The music keyboard has three sliders and two buttons on the left end, which can be programmed to provide sustain, volume, or other effects. Foot pedals can be plugged into the back of the keyboard. There is also a small calculator-type keypad on the right end of the music keyboard that is used to load files. It is most useful during a live performance where there is often no room for the video display and computer keyboard on stage.

Fairlight CMI Series II Software

Of course the folks at Fairlight hid all of the hardware details by writing a whole lot of code. I remember one advertisement that showed a stack of source code printouts. It might have been the real thing and I would love to get my hands on it. In the 1980s I actually spent a lot of time disassembling (reverse engineering) it by hand! I did that in order to really understand how the hardware and software worked together and I was able to create a few signal processing programs in 6800 assembly language.

The software comes on one 8" double-sided, double-density floppy. (I refuse to call an 8" disk a diskette!) This system disk is put in the left-hand drive, while the data disk is put in the right-hand drive. The data floppy contains your sounds and sequences. Typically, you need one data floppy per song.

The Fairlight also has ROMs which contain some low-level routines for handling things such as input and output. These are not commonly changed, although updated ROMs may have appeared with newer CMIs.

Of course, the normal user does not need to be a computer programmer to use the Fairlight. The user-interface is arranged in a set of views, called Pages, each of which is focused on a particular task.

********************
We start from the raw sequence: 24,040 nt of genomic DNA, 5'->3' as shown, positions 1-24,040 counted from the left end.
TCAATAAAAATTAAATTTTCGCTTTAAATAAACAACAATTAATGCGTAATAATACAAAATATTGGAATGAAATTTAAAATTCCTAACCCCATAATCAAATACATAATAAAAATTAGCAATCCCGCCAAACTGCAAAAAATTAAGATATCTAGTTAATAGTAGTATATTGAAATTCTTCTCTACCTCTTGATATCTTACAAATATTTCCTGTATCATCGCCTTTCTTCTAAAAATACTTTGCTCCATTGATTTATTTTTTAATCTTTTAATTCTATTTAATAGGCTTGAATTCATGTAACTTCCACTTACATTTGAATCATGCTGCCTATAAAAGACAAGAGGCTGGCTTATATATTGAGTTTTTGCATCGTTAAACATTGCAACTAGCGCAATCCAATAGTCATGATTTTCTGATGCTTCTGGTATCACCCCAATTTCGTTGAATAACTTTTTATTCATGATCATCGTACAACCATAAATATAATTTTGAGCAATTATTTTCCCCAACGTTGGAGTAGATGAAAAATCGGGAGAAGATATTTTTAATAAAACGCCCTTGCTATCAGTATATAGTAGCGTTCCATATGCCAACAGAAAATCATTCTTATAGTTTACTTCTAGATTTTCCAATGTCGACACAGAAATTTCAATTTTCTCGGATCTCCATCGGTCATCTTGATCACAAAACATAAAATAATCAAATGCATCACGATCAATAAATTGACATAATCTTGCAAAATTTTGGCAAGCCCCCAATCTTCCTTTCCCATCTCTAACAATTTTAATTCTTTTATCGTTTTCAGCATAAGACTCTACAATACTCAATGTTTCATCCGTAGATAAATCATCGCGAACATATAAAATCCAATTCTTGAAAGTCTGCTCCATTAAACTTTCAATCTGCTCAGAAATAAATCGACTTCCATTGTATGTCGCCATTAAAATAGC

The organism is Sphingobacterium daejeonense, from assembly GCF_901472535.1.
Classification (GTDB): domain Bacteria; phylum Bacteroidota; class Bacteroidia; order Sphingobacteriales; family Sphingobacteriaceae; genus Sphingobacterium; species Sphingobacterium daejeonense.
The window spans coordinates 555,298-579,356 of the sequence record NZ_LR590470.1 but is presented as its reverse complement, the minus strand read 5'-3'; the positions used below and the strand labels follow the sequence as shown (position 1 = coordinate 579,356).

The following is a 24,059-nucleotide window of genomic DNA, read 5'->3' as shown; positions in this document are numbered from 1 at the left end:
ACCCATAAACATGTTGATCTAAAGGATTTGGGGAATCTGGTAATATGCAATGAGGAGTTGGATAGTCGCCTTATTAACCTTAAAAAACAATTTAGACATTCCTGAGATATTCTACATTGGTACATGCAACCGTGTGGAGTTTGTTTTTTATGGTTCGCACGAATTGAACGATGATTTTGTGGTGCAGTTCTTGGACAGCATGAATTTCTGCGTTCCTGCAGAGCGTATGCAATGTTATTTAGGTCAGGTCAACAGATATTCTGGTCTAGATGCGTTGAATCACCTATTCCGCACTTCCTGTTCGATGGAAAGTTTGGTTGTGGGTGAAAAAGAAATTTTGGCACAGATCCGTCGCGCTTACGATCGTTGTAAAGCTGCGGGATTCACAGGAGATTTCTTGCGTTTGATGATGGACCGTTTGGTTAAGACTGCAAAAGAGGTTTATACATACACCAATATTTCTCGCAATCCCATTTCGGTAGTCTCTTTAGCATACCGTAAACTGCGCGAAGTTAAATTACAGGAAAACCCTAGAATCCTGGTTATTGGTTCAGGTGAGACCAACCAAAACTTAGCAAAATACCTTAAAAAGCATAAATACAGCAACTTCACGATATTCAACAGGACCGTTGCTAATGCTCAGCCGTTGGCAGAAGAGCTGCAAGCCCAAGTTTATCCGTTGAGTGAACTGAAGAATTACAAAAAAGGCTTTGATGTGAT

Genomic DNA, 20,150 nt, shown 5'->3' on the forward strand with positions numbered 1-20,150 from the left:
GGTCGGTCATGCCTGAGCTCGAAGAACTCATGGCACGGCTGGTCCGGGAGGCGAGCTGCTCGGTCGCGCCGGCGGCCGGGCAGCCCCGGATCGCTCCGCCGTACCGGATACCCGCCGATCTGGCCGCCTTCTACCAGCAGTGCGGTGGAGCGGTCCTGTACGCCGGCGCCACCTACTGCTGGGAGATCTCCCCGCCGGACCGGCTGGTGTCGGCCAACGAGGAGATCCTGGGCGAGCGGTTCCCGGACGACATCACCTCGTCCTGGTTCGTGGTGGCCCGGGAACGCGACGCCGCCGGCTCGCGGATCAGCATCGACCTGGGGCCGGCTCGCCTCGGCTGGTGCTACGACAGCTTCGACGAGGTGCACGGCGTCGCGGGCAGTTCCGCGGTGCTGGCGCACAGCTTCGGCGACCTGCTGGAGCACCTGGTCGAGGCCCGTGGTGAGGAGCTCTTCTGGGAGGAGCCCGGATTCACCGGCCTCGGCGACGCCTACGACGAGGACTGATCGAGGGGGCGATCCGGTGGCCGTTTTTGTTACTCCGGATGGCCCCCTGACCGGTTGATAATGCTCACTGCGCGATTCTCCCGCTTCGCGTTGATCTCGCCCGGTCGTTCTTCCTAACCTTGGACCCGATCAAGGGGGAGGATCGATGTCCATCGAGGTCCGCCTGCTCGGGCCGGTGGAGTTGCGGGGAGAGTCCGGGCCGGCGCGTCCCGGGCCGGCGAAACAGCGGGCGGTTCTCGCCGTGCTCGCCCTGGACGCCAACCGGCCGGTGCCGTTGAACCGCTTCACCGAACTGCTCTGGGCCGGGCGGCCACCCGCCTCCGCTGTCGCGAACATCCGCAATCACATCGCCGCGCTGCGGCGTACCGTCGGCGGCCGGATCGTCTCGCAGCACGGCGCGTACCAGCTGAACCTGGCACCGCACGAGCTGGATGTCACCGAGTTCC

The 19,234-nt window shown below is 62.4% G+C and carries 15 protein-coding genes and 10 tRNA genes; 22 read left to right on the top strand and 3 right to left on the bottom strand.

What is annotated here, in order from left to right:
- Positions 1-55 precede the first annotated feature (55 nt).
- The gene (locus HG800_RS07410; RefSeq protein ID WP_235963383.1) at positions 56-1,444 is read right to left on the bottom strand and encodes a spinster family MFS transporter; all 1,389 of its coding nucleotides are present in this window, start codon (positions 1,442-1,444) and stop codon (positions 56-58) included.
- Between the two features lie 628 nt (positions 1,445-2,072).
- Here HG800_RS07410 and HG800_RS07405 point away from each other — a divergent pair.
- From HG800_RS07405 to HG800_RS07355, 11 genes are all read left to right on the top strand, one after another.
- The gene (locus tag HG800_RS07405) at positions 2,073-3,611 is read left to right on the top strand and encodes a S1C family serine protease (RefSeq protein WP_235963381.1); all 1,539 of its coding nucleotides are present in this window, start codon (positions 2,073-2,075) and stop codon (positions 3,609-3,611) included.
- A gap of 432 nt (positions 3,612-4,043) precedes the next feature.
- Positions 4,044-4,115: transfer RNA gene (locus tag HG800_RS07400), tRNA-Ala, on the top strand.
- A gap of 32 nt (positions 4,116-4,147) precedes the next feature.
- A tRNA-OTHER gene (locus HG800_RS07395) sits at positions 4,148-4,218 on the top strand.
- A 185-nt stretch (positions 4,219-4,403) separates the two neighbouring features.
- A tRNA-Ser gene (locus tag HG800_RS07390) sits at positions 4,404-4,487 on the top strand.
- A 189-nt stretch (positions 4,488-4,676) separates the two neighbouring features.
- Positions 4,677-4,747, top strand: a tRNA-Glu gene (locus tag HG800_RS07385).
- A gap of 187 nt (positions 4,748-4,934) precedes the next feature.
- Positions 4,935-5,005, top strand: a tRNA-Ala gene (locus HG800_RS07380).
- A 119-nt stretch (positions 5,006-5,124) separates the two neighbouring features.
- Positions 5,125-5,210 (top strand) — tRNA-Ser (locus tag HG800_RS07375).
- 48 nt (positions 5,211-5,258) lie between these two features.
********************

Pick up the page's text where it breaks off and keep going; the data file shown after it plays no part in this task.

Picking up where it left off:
Page 1 Index The table of contents of all other pages
Page 2 Disk Control Used for managing the files on a disk
Page 3 Keyboard Control For mapping sounds to zones on the keyboards, and for adjusting tuning
Page 4 Harmonic Profiles Provides additive synthesis by drawing the amplitudes of harmonic frequencies
Page 5 Harmonic Amplitude Faders Similar to Page 4 but sets harmonic content at each sound segment
Page 6 Waveform Drawing Allows for drawing or alteration of a waveform with the lightpen
Page 7 Control Parameters Adjusts and routes parameters such as vibrato and looping
Page 8 Sound Sampling Used to record new samples
Page 9 Keyboard Sequencer For recording and playing of performances with no editing
Page A Analog Interface Controls and monitors the optional interface
Page C Music Composition LanguageDirectly edit streams of note data, very precise but tedious
Page D Voice Waveform Display Shows the voice waveform in various 3D formats
Page F User Defined Functions Allows control values to be mapped non-linearly. Introduced on Series IIx.
Page G Segment Info A diagnostic page related to Pages 4 and 5
Page I Interface Configuration To configure MIDI and SMPTE parameters. Introduced on Series IIx.
Page L Disk Library Organizes and cross references disk files
Page M MIDI Configuration The MIDI portion of Page I was moved to here on later Series IIx software.
Page R Real-Time Composer A pattern-based graphical sequencer
Page S Screen Print Provides screen printing in various formats
Page T Diagnostic Table Lists various operational variables

The Pages are often used in combination to achieve a task.

For example, Pages 8, D, 6, 7 are used when sampling sounds. The sound would be input into the Fairlight with Page 8, then Page D would be used to view the entire sound waveform in order to find any clicks or pops in the sound. Problems can be erased on Page 6 by drawing with the lightpen. Finally, Page 7 would be used to set the filter, attack, sustain, and looping parameters.

There are three Pages devoted to sequencing -- Pages 9, C, and R.

Page 9 is a fairly limited recording and playback facility that is intended to capture live performances. Once notes (and control movements) are recorded they cannot be edited, although there are 8 separate tracks which allows for some separation and muting of musical elements. There is no facility for quantization of events.